The American Civil Liberties Union (ACLU) today announced that it will be suing the United States Coast Guard on behalf of four Jamaican fishermen who were held for five weeks in 2017 on suspicion of smuggling marijuana.
The Atlantic reported that according to the lawsuit filed today, the men, Robert Dexter Weir, Patrick Wayne Ferguson, Luther Fian Patterson, and David Roderick Williams went missing after setting out for sea from the village of half Moon Bay.
However, their quest for tuna and snapper was supposed to last about two days. Then they disappeared, the lawsuit said.
Five weeks later the men re-emerged in Miami, covered in burns and blisters, according to ACLU.
The union alleges that the US Coast Guard officers had snatched them off their boat on suspicion of marijuana smuggling, then held them at sea for more than a month, shuffling them among various vessels en route to the US to face trial.
The ACLU claims that Coast Guard officers chained the fishermen up on decks exposed to the elements—even while sailing straight through Hurricane Maria—fed them little, and denied them contact with their loved ones.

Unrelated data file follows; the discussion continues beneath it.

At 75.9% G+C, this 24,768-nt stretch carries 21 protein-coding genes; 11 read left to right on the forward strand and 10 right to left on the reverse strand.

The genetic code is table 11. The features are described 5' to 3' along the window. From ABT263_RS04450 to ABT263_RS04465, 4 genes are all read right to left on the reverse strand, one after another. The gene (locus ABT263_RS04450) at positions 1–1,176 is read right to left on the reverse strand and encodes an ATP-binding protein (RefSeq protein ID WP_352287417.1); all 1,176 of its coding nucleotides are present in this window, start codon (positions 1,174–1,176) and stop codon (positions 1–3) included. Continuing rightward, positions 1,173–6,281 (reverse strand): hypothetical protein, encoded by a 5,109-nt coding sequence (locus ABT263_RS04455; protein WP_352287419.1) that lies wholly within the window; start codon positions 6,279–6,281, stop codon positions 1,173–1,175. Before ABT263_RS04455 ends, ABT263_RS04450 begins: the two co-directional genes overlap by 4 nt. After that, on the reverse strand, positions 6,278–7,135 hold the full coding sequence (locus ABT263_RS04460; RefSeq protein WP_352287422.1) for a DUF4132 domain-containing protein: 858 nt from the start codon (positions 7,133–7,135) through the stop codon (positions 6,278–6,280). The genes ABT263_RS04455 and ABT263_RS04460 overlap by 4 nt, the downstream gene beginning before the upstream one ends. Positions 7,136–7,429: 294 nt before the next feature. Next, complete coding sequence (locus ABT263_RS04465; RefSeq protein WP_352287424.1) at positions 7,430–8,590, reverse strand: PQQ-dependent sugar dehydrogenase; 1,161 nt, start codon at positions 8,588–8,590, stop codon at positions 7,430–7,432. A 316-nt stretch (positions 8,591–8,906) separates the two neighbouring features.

When they finally reached a US courtroom, they were never convicted of a drug crime, since the ACLU says no drugs were ever found on the boat; they pleaded guilty to lying to investigators because, according to the suit, their attorney told them it was the fastest way to get home.
The Coast Guard said it had not been served with the complaint and could not comment on ongoing litigation, but said the Coast Guard complies with US and international law and treats detainees humanely.
The ACLU argues that indefinite detentions of the kind it says its clients suffered are inhumane and illegal.